And yet this arrow of time might be explainable using unitary laws of physics brooking no such distinction, given suitable boundary conditions for the universe. If these conditions specify that there is a time at which the world has much lower entropy than it might, then it is arguably natural for entropy to increase away from this time, which can then be called ‘the past’.  This thermodynamic arrow of time might then be used to explain others, such as why we remember the past but not the future.

We can question, though, whether ‘unitary’ really describes all the laws of physics. Imagine a physical system with a property P — ‘color’ for example — with two distinguishable alternative possible values A and A’. Quantum Mechanics, our core theory of how matter behaves, holds that the system can be put in a combined ‘superposed quantum state’ that has both values A and A’.  What if we measure P with some apparatus?  Theoretically, the apparatus itself can be ascribed a quantum state, and when it ‘measures’ the system, the system+apparatus combined state unitarily evolves into superposition of apparatuses, one having measured A and one having measured A’. A phenomenon known as quantum ‘decoherence’, however, ensures that this apparatus-level superposition behaves as two distinct classical systems, showing no indication of quantum behavior connecting them. It also indicates that the reverse process — two macroscopically distinct systems combining into one — essentially never happens, for reasons closely connected to the fact that entropy essentially never decreases.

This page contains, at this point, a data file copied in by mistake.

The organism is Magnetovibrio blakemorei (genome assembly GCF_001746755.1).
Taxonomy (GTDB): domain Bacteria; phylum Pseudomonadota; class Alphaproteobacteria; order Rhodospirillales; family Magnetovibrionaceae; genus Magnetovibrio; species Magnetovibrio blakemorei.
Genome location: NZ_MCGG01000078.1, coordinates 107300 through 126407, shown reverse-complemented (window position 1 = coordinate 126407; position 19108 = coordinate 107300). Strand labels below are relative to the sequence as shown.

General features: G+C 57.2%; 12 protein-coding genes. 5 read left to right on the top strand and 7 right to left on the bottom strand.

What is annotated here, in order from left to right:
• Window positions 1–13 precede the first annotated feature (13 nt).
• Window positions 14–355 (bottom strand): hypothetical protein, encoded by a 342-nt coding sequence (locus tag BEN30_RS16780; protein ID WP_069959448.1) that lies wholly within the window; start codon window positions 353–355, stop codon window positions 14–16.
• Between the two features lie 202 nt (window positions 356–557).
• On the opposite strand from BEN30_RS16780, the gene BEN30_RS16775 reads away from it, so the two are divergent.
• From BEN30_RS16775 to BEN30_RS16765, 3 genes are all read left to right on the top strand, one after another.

While the mathematics points to A and A’, though, what we observe is A or A’ — that’s part and parcel of the apparatus behaving classically. How to reconcile the ‘and’ with the ‘or’ is a fascinating question over which much ink has been spilled. But in relation to the question of time, many proposed reconciliations have a similar feature: while there may be description in which the World evolves unitarily, at the level of observed reality it contained multitudinous forks and branches.

When we step back, we thus seem to have two rather different and contrary views of time’s nature.  In one, the ‘Unitary Block’, spacetime and quantum states are laid out ‘all at once’, specified once and for all by some set of boundary conditions. Everything at any time is uniquely determined by — and thus implicitly contained in — any other time, and the world exhibits no distinction between past and future.  At the same time, the ‘Experienced World’ we actually inhabit and observe has a very clear distinction between past, present, and future, produces entropy, and allows branching between a single present reality and several possible future realities.

Among knowledgeable and thoughtful people, there seem to be three basic views of this paradox:

  1. The Unitary Block is the fundamental, and by implication more true description; things such as the arrow of time, definite experimental outcomes, etc., are emergent phenomena that, if we only could make precise enough computations, could be reduced to ‘nothing but’ the fundamental description.
  2. The Unitary Block is wrong in some essential way; a more correct view would be much more like — and much more readily reconciled with — the Experienced World.